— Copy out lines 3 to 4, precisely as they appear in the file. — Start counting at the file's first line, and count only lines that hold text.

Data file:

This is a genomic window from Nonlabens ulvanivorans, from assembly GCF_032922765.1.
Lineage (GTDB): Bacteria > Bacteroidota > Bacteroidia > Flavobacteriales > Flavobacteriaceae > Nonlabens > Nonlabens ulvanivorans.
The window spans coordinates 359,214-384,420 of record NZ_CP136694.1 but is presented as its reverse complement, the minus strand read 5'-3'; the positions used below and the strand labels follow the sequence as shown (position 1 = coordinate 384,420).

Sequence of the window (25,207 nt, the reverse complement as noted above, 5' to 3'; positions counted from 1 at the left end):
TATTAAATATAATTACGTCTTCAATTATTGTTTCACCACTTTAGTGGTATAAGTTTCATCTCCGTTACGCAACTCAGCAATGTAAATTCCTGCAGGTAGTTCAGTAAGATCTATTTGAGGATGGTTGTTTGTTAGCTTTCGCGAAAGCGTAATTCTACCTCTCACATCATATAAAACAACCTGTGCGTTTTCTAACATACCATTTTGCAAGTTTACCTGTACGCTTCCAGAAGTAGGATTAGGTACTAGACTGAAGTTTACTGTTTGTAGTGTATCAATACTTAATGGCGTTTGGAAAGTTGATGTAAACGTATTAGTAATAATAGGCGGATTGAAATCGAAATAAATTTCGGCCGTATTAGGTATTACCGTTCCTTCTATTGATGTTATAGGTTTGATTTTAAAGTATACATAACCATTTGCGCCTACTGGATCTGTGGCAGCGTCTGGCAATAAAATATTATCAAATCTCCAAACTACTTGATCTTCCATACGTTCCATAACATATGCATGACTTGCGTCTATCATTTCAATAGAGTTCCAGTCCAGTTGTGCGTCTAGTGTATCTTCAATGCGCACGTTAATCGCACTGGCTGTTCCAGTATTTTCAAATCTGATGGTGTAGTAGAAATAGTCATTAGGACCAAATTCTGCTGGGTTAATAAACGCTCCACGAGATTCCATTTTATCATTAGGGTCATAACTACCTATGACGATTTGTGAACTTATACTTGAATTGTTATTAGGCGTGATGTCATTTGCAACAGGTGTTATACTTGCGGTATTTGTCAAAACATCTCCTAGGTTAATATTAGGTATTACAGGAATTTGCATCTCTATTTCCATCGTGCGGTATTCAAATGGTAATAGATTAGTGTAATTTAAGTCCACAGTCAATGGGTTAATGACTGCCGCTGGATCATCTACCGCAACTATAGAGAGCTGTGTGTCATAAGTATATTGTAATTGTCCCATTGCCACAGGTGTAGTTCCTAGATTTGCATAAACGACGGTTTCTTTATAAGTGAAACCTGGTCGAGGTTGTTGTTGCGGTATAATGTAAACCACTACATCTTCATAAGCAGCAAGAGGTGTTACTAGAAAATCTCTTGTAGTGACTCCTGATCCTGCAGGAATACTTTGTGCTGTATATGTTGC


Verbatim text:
The window spans coordinates 359,214-384,420 of record NZ_CP136694.1 but is presented as its reverse complement, the minus strand read 5'-3'; the positions used below and the strand labels follow the sequence as shown (position 1 = coordinate 384,420).

Sequence of the window (25,207 nt, the reverse complement as noted above, 5' to 3'; positions counted from 1 at the left end):